For patent seekers and patent attorneys alike, March 16, 2013 will be a momentous date. On that day, the U.S. transitions from its current "first-to-invent" system to a "first-inventor-to-file" (FITF) system. Although the FITF system has been in place in every other country in the world for some time, U.S. companies are rightfully concerned about how best to prosecute patents under the new scheme.
While the new FITF system simplifies the determination of who is entitled to a patent on an invention, the current system offers numerous benefits to applicants for patents. One major benefit for pre-AIA applications is the ability to swear behind a cited reference based on the inception/conception date of the invention claimed in the application. That ability will no longer exist once the AIA provisions take effect. In addition, AIA provisions have expanded the scope of available prior art that can be used to reject patent applications. Thus, certain related art may not be prior art under pre-AIA while being prior art under post-AIA. Another benefit is that pre-AIA applications are not susceptible to an invalidity challenge under the new Post-Grant Review provisions of the AIA. A further benefit is that pre-AIA applications are less susceptible to pre-issuance prior art submissions by third parties, which is liberalized in post-AIA practice.
Any regular, provisional, continuation, continuation-in-part and divisional patent applications filed before March 16, 2013 will be evaluated by the U.S. Patent and Trademark Office (USPTO) under the pre-AIA first-to-invent system. Thus, patent applicants will benefit from pursuing patent protection now for all inventions conceived before March 16, 2013, so as to preserve the first-to-invent advantage.
BEFORE MARCH 16, 2013
Companies and inventors should take full advantage of the current system before the transition to AIA. From now until the FITF provisions become effective, companies and inventors should accelerate their invention development and generation of invention disclosures. They should also proceed quickly to review all existing invention disclosures, make decisions on patent filings and proceed with patent applications on all worthwhile inventions.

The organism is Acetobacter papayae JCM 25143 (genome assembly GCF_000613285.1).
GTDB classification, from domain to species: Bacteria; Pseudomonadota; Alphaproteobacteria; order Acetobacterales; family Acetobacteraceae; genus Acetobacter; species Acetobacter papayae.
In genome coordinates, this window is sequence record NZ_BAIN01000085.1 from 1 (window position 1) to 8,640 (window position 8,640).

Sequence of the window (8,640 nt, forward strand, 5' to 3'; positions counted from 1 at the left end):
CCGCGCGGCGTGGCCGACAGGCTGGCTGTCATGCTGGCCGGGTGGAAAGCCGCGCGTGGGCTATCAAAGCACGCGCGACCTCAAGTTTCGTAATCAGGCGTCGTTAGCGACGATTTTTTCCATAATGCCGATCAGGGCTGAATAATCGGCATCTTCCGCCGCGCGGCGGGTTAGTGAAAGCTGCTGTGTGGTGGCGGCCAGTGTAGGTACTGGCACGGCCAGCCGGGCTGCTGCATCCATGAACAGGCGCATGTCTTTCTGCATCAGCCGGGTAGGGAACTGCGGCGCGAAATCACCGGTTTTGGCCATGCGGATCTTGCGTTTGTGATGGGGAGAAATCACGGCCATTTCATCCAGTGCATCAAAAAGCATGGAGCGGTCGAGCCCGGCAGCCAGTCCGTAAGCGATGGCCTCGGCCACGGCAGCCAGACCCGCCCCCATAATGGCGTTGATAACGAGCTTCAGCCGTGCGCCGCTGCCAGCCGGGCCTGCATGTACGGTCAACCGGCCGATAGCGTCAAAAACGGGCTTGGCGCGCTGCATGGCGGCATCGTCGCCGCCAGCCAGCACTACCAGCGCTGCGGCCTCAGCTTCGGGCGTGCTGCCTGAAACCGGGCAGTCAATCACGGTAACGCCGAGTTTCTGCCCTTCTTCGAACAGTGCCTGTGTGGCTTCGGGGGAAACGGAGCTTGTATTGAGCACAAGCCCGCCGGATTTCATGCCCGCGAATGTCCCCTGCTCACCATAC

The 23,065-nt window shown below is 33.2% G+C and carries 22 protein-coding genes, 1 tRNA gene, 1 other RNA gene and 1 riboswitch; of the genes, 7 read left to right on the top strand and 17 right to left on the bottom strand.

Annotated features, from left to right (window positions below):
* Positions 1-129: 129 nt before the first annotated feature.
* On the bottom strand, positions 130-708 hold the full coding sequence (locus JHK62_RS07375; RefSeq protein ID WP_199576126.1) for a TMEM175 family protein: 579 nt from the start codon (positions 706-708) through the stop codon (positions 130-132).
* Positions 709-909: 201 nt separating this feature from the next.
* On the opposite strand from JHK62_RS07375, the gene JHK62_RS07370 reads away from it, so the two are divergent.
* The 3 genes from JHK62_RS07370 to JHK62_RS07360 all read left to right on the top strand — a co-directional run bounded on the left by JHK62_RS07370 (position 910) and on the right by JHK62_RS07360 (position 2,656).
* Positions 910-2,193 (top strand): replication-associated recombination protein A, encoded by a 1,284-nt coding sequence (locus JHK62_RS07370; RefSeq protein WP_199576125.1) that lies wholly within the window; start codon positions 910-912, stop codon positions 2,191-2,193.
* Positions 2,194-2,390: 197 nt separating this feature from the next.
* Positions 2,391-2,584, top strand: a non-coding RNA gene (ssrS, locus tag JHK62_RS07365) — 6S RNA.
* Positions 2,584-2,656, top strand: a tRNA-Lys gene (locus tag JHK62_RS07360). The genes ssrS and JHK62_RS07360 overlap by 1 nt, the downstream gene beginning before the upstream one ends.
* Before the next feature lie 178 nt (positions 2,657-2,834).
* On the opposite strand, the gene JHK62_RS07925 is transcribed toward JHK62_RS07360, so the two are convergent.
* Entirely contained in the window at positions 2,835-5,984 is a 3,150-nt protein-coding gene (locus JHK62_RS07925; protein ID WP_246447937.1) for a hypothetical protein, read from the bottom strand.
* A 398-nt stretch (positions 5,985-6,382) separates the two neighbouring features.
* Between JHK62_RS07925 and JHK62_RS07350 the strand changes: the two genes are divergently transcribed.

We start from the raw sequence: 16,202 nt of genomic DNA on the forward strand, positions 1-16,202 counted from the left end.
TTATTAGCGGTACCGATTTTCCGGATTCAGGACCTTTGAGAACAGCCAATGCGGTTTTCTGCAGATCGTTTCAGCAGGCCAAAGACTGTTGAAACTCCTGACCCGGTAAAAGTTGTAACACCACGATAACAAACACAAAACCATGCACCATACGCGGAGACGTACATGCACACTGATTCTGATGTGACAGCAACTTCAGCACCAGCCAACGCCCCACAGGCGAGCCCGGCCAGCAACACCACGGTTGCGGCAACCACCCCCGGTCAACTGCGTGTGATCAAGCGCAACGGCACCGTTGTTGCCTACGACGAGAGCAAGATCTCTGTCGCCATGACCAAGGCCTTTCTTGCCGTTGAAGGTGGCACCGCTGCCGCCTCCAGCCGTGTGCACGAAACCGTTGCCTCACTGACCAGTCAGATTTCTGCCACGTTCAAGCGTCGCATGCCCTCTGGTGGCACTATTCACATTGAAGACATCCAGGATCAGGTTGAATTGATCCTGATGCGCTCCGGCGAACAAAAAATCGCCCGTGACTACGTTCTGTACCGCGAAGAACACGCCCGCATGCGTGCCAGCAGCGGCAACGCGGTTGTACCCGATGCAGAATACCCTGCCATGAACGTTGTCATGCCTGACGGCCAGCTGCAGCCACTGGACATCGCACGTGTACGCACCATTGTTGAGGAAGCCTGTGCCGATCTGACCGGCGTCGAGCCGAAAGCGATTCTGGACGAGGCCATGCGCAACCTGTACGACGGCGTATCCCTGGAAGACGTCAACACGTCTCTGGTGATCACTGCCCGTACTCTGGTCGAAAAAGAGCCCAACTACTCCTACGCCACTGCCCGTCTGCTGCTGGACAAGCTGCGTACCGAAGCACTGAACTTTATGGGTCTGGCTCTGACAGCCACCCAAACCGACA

Patenting DecisionsPatent review committees should plan to meet frequently to hasten decisions relating to any new or existing invention disclosures. The committee should assess any outstanding invention disclosures for commercial or strategic importance and consider the following actions:
Invention DisclosuresCompanies should require both prolific and non-prolific inventors to review their projects and submit new invention disclosures as quickly as possible for review by the corporate patent review committee.
Provisional Patent ApplicationsCompanies should consider the strategic use of provisional applications as the FITF effective date approaches. Provisional applications and their subsequent non-provisional counterparts will have the full complement of pre-AIA benefits. Companies should determine which inventions merit the effort of filing provisional applications, bearing in mind that any provisional application should describe a sufficiently enabled preferred embodiment and include claims and drawings. Embodiments that are non-enabled in a provisional application and subsequently enabled in a related post-AIA non-provisional application will result in the entire application being treated as a post-AIA filing.
Proceeding Before March 16, 2013If you have any questions regarding these important changes, or if you need to proceed with patent application filings before the upcoming AIA implementation date, please contact your Brinks attorney as soon as possible or visit the Patent Reform section of our website at www.usebrinks.com.
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This Strategy Briefing is intended to provide information of general interest to the public and is not intended to offer legal advice about specific situations or problems. Brinks Hofer Gilson & Lione does not intend to create an attorney-client relationship by offering this information and review of the information shall not be deemed to create such a relationship. You should consult a lawyer if you have a legal matter requiring attention. For further information, please contact a Brinks Hofer Gilson & Lione lawyer.
© 2013 Brinks Hofer Gilson & Lione. All Rights Reserved. Disclaimer
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